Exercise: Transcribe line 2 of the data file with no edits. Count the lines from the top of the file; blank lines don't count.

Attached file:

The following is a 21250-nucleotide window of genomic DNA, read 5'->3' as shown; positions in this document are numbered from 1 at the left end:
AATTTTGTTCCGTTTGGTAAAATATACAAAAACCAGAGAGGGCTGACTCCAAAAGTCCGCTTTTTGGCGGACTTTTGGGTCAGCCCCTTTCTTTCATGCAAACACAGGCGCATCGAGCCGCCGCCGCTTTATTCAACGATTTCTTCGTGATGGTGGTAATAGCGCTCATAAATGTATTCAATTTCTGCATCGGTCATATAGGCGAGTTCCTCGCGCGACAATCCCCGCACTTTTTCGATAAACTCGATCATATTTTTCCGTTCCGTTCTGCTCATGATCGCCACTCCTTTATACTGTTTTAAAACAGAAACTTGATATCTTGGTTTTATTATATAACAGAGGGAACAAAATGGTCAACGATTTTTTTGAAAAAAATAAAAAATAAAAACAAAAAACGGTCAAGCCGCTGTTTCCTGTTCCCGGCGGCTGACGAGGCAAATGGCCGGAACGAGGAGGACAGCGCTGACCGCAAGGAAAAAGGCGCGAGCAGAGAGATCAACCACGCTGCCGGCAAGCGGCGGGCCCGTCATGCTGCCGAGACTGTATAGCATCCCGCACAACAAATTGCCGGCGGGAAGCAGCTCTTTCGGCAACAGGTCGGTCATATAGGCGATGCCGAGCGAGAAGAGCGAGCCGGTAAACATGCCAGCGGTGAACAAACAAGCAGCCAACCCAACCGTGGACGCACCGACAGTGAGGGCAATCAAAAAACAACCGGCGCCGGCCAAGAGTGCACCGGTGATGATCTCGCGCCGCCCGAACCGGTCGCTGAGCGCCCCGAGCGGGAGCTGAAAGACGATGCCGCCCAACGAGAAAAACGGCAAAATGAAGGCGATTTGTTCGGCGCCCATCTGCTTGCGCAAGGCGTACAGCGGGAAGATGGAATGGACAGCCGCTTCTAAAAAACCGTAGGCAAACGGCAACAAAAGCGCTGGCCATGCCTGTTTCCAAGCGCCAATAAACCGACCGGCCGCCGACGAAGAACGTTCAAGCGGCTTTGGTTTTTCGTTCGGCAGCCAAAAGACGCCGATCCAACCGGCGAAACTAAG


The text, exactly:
AATTTTGTTCCGTTTGGTAAAATATACAAAAACCAGAGAGGGCTGACTCCAAAAGTCCGCTTTTTGGCGGACTTTTGGGTCAGCCCCTTTCTTTCATGCAAACACAGGCGCATCGAGCCGCCGCCGCTTTATTCAACGATTTCTTCGTGATGGTGGTAATAGCGCTCATAAATGTATTCAATTTCTGCATCGGTCATATAGGCGAGTTCCTCGCGCGACAATCCCCGCACTTTTTCGATAAACTCGATCATATTTTTCCGTTCCGTTCTGCTCATGATCGCCACTCCTTTATACTGTTTTAAAACAGAAACTTGATATCTTGGTTTTATTATATAACAGAGGGAACAAAATGGTCAACGATTTTTTTGAAAAAAATAAAAAATAAAAACAAAAAACGGTCAAGCCGCTGTTTCCTGTTCCCGGCGGCTGACGAGGCAAATGGCCGGAACGAGGAGGACAGCGCTGACCGCAAGGAAAAAGGCGCGAGCAGAGAGATCAACCACGCTGCCGGCAAGCGGCGGGCCCGTCATGCTGCCGAGACTGTATAGCATCCCGCACAACAAATTGCCGGCGGGAAGCAGCTCTTTCGGCAACAGGTCGGTCATATAGGCGATGCCGAGCGAGAAGAGCGAGCCGGTAAACATGCCAGCGGTGAACAAACAAGCAGCCAACCCAACCGTGGACGCACCGACAGTGAGGGCAATCAAAAAACAACCGGCGCCGGCCAAGAGTGCACCGGTGATGATCTCGCGCCGCCCGAACCGGTCGCTGAGCGCCCCGAGCGGGAGCTGAAAGACGATGCCGCCCAACGAGAAAAACGGCAAAATGAAGGCGATTTGTTCGGCGCCCATCTGCTTGCGCAAGGCGTACAGCGGGAAGATGGAATGGACAGCCGCTTCTAAAAAACCGTAGGCAAACGGCAACAAAAGCGCTGGCCATGCCTGTTTCCAAGCGCCAATAAACCGACCGGCCGCCGACGAAGAACGTTCAAGCGGCTTTGGTTTTTCGTTCGGCAGCCAAAAGACGCCGATCCAACCGGCGAAACTAAG